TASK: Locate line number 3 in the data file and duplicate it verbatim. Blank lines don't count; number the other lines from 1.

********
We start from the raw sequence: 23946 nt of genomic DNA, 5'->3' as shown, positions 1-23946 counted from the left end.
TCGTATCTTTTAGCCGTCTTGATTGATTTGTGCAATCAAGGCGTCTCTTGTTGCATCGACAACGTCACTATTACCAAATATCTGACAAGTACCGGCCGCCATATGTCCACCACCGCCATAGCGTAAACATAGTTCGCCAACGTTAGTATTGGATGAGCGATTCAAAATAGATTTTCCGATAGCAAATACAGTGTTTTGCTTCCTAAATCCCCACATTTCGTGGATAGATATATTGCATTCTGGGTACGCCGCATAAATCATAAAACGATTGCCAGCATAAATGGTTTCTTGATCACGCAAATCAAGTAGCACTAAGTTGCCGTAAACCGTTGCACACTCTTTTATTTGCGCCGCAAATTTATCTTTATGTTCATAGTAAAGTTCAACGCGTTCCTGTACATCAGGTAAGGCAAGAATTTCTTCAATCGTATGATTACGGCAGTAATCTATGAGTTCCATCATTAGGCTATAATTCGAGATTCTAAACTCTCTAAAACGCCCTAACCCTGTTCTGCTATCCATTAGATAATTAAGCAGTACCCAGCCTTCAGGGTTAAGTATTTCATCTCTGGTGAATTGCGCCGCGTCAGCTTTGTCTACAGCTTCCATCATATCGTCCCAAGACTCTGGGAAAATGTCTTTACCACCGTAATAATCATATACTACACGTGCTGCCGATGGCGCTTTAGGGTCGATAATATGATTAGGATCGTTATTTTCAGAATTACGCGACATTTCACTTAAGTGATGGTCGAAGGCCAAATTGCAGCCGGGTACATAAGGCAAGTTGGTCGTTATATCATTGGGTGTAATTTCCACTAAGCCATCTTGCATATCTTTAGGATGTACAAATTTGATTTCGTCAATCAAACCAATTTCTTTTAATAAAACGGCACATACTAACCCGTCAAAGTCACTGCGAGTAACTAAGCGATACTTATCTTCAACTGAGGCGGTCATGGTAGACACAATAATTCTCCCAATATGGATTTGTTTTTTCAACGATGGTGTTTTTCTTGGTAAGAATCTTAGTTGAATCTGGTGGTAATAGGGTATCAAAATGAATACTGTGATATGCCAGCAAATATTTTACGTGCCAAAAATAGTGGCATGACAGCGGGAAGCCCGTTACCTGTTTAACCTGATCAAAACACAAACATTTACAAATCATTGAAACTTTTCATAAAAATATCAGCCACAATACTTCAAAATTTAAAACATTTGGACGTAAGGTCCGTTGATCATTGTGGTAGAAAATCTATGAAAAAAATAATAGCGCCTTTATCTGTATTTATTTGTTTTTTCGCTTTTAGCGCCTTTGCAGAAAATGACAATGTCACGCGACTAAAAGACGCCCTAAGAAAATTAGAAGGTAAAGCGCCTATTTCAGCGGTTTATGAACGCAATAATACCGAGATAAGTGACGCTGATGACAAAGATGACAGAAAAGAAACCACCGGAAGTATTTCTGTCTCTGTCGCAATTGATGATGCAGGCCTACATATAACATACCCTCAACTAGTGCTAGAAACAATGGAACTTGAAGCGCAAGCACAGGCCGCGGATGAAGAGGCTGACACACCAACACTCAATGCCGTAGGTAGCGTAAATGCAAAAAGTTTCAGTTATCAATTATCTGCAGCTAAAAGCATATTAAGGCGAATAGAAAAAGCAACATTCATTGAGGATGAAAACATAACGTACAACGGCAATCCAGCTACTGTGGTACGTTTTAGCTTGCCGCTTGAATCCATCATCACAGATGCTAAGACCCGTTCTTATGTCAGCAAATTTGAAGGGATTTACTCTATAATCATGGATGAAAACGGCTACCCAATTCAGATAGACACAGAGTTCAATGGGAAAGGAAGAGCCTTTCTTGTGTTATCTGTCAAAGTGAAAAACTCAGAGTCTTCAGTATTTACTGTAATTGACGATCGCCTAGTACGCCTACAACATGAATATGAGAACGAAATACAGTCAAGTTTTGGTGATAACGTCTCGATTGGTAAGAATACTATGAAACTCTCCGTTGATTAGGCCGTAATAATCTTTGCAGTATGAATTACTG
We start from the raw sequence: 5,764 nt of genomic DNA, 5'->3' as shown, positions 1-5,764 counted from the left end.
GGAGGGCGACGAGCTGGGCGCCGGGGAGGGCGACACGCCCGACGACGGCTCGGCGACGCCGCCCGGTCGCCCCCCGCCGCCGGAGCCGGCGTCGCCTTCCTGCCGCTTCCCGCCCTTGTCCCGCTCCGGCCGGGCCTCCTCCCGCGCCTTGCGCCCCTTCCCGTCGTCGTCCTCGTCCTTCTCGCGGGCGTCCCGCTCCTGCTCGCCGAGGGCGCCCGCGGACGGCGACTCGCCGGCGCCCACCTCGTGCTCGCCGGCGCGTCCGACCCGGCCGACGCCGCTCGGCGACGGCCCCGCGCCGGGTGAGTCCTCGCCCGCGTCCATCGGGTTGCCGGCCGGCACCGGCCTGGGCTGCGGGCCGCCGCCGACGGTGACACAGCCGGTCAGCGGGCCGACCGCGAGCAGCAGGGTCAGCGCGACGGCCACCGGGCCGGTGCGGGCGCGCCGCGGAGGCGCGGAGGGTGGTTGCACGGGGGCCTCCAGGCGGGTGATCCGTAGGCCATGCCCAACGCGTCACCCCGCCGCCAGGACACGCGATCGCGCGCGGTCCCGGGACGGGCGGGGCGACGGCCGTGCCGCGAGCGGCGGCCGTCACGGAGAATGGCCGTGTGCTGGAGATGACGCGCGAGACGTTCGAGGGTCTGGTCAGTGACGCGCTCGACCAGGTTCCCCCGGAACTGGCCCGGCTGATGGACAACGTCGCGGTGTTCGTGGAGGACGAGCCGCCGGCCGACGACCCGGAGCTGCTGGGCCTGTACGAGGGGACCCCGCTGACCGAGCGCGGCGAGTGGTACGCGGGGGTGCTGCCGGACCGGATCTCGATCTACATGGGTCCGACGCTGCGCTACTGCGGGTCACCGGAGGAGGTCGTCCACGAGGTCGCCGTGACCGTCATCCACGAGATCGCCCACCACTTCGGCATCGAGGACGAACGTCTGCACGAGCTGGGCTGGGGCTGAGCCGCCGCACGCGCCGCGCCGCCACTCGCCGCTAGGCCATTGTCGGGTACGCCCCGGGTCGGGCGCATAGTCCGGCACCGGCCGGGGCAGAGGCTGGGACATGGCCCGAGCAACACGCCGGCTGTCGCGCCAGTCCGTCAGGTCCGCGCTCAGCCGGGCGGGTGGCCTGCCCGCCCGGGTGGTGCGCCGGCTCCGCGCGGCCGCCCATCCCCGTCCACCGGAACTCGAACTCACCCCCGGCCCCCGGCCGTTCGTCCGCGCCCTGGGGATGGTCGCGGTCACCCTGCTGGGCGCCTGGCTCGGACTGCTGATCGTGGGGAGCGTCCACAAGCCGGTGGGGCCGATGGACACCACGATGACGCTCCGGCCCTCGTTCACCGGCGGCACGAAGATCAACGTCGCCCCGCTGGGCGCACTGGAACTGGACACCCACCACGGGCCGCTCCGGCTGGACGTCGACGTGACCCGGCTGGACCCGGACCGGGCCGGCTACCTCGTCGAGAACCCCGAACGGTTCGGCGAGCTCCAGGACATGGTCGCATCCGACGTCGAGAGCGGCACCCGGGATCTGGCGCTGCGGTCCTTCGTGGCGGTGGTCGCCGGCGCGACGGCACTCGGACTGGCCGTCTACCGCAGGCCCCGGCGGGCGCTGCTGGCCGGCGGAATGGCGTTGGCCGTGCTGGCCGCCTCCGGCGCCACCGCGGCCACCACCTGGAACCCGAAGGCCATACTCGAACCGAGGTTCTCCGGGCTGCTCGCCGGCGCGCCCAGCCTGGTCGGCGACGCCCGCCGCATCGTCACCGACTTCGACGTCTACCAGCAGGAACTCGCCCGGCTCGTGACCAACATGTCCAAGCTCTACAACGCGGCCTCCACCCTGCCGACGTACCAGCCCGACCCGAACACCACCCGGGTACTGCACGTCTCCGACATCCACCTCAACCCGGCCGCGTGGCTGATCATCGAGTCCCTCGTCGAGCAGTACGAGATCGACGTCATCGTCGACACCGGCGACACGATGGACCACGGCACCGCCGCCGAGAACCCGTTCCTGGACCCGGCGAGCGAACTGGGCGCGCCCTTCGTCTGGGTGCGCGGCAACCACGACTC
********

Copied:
We start from the raw sequence: 5,764 nt of genomic DNA, 5'->3' as shown, positions 1-5,764 counted from the left end.